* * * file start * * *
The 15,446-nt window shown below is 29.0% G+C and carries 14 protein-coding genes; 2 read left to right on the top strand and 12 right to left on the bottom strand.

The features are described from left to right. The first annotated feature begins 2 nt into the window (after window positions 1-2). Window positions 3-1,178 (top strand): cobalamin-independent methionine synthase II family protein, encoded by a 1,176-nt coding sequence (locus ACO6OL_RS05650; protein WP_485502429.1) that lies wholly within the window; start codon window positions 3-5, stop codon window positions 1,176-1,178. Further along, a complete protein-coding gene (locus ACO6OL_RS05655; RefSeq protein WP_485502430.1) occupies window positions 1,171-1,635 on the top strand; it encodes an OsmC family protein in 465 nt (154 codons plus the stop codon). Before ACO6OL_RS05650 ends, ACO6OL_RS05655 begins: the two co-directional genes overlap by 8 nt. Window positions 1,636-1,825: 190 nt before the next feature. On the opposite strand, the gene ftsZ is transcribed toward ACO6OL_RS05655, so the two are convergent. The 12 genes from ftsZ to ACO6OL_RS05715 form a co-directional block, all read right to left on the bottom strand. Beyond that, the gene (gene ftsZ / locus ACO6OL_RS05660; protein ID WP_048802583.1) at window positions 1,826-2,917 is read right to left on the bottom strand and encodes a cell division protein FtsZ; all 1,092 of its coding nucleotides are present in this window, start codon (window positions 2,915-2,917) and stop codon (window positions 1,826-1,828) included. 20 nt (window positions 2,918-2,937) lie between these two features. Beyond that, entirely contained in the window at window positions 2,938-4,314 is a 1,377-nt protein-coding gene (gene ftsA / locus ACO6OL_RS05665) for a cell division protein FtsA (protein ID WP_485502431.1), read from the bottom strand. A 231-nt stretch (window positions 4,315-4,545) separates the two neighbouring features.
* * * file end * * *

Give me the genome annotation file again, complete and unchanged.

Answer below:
The 15,446-nt window shown below is 29.0% G+C and carries 14 protein-coding genes; 2 read left to right on the top strand and 12 right to left on the bottom strand.

The features are described from left to right. The first annotated feature begins 2 nt into the window (after window positions 1-2). Window positions 3-1,178 (top strand): cobalamin-independent methionine synthase II family protein, encoded by a 1,176-nt coding sequence (locus ACO6OL_RS05650; protein WP_485502429.1) that lies wholly within the window; start codon window positions 3-5, stop codon window positions 1,176-1,178. Further along, a complete protein-coding gene (locus ACO6OL_RS05655; RefSeq protein WP_485502430.1) occupies window positions 1,171-1,635 on the top strand; it encodes an OsmC family protein in 465 nt (154 codons plus the stop codon). Before ACO6OL_RS05650 ends, ACO6OL_RS05655 begins: the two co-directional genes overlap by 8 nt. Window positions 1,636-1,825: 190 nt before the next feature. On the opposite strand, the gene ftsZ is transcribed toward ACO6OL_RS05655, so the two are convergent. The 12 genes from ftsZ to ACO6OL_RS05715 form a co-directional block, all read right to left on the bottom strand. Beyond that, the gene (gene ftsZ / locus ACO6OL_RS05660; protein ID WP_048802583.1) at window positions 1,826-2,917 is read right to left on the bottom strand and encodes a cell division protein FtsZ; all 1,092 of its coding nucleotides are present in this window, start codon (window positions 2,915-2,917) and stop codon (window positions 1,826-1,828) included. 20 nt (window positions 2,918-2,937) lie between these two features. Beyond that, entirely contained in the window at window positions 2,938-4,314 is a 1,377-nt protein-coding gene (gene ftsA / locus ACO6OL_RS05665) for a cell division protein FtsA (protein ID WP_485502431.1), read from the bottom strand. A 231-nt stretch (window positions 4,315-4,545) separates the two neighbouring features.